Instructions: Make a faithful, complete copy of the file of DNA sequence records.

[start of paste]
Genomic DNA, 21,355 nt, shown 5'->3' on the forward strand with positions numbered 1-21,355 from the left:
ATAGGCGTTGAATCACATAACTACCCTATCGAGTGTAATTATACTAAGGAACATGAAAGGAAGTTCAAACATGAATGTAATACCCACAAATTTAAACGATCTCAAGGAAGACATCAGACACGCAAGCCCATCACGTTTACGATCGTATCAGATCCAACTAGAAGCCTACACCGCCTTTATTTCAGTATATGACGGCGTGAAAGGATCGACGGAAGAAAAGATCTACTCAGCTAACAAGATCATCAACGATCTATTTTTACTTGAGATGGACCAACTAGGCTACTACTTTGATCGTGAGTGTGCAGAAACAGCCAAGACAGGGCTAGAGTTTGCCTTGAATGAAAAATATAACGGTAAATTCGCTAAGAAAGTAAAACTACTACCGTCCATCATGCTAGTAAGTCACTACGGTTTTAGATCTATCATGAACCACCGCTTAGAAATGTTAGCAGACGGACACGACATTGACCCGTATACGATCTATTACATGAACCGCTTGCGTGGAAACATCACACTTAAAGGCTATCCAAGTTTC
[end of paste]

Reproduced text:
Genomic DNA, 21,355 nt, shown 5'->3' on the forward strand with positions numbered 1-21,355 from the left:
ATAGGCGTTGAATCACATAACTACCCTATCGAGTGTAATTATACTAAGGAACATGAAAGGAAGTTCAAACATGAATGTAATACCCACAAATTTAAACGATCTCAAGGAAGACATCAGACACGCAAGCCCATCACGTTTACGATCGTATCAGATCCAACTAGAAGCCTACACCGCCTTTATTTCAGTATATGACGGCGTGAAAGGATCGACGGAAGAAAAGATCTACTCAGCTAACAAGATCATCAACGATCTATTTTTACTTGAGATGGACCAACTAGGCTACTACTTTGATCGTGAGTGTGCAGAAACAGCCAAGACAGGGCTAGAGTTTGCCTTGAATGAAAAATATAACGGTAAATTCGCTAAGAAAGTAAAACTACTACCGTCCATCATGCTAGTAAGTCACTACGGTTTTAGATCTATCATGAACCACCGCTTAGAAATGTTAGCAGACGGACACGACATTGACCCGTATACGATCTATTACATGAACCGCTTGCGTGGAAACATCACACTTAAAGGCTATCCAAGTTTC